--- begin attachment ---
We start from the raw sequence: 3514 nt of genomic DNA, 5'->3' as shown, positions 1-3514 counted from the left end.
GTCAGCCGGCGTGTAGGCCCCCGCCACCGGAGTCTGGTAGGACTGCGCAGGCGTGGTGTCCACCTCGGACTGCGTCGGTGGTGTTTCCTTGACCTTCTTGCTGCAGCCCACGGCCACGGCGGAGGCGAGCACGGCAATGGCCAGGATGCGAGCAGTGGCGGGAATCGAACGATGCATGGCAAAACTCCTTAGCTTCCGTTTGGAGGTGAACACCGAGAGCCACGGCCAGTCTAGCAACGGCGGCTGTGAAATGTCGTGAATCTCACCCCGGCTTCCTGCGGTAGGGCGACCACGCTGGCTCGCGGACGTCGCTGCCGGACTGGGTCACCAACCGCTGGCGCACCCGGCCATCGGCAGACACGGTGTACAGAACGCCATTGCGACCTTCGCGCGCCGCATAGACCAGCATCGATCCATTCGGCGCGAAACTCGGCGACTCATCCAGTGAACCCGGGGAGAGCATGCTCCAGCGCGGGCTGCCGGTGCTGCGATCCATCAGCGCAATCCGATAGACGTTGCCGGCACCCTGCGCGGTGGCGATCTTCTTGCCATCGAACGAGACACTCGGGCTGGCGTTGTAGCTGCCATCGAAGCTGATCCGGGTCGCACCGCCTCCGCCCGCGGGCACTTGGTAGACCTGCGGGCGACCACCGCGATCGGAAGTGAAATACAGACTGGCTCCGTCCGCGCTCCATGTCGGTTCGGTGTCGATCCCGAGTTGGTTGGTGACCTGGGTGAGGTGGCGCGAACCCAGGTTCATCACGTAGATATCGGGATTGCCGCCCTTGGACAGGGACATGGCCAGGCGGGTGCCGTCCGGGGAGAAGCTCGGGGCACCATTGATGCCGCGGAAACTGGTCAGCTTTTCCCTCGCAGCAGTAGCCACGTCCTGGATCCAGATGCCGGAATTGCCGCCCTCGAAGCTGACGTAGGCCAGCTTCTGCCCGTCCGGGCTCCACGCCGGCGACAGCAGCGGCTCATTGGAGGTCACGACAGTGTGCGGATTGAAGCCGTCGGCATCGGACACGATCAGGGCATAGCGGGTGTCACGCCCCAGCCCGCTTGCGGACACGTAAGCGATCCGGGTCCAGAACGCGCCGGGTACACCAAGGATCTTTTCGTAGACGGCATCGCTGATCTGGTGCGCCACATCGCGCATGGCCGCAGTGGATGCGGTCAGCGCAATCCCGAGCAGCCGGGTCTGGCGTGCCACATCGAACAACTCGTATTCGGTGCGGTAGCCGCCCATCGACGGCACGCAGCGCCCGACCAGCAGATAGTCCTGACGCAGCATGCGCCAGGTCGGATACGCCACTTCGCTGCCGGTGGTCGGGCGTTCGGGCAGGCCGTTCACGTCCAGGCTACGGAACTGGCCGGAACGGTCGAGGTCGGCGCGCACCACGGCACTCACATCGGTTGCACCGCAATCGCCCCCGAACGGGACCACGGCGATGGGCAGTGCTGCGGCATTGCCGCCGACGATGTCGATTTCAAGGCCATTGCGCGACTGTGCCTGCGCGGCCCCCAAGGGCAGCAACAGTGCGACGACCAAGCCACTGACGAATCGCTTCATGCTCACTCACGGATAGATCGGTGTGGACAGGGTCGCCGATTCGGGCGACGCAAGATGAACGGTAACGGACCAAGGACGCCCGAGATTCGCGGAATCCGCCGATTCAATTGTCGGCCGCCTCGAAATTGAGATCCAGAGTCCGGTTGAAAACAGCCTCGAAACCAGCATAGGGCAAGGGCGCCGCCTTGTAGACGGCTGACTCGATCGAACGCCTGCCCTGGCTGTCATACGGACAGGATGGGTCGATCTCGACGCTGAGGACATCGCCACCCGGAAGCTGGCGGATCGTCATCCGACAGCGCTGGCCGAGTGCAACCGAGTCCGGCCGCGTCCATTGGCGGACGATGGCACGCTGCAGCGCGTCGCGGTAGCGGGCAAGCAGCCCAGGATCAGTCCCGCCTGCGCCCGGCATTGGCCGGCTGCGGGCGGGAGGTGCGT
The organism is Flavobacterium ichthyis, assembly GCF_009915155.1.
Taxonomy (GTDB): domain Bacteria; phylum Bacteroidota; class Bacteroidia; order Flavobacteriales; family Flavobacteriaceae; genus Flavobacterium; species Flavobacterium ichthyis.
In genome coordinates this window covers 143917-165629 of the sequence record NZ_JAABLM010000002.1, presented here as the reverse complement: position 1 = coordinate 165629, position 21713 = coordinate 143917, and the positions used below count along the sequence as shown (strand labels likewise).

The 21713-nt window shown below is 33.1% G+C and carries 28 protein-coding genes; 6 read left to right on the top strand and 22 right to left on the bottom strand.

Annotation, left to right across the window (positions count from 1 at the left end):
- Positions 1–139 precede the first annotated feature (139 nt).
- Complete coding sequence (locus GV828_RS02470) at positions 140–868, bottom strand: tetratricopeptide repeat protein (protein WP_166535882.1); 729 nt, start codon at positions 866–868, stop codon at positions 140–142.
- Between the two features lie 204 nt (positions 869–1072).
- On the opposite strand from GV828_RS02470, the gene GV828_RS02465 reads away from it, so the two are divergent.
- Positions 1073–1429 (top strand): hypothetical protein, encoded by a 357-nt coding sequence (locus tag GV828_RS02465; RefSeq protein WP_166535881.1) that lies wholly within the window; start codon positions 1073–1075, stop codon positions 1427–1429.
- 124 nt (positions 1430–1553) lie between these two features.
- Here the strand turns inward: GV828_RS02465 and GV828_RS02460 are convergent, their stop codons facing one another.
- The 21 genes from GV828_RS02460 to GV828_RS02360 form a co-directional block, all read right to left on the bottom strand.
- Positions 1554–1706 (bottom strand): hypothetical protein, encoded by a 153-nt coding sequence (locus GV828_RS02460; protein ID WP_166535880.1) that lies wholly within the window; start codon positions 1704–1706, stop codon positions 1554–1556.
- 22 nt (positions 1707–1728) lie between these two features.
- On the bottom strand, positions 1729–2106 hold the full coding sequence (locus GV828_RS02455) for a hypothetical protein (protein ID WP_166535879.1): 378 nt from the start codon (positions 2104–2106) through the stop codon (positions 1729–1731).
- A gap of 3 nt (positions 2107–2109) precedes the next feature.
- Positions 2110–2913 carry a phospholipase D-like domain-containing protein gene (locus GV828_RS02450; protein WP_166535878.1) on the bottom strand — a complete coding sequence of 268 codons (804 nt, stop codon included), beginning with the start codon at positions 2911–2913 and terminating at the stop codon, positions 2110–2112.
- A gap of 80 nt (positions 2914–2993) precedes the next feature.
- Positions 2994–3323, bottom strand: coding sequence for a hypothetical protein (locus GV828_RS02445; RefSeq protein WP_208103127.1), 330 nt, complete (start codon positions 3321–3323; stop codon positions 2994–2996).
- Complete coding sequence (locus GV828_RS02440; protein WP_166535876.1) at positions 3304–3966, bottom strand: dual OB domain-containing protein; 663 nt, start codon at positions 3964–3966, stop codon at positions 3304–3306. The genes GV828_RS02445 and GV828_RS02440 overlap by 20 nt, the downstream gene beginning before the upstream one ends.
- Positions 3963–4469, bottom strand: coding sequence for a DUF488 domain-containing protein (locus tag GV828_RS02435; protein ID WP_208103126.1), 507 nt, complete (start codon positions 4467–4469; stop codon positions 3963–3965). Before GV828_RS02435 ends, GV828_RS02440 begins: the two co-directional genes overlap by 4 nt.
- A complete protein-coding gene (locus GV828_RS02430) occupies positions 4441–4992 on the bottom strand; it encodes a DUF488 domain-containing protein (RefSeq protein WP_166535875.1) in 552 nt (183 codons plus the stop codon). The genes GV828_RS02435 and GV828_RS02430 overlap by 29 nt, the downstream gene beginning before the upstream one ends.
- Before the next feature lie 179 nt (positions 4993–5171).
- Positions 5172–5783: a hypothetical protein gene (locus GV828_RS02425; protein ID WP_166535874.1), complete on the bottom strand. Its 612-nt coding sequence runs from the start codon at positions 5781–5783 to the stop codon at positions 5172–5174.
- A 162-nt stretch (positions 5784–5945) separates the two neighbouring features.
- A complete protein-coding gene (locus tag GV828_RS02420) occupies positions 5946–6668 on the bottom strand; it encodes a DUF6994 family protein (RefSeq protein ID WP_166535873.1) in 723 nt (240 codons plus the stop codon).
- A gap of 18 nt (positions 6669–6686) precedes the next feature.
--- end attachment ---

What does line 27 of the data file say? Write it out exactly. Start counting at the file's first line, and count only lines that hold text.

- Positions 5172–5783: a hypothetical protein gene (locus GV828_RS02425; protein ID WP_166535874.1), complete on the bottom strand. Its 612-nt coding sequence runs from the start codon at positions 5781–5783 to the stop codon at positions 5172–5174.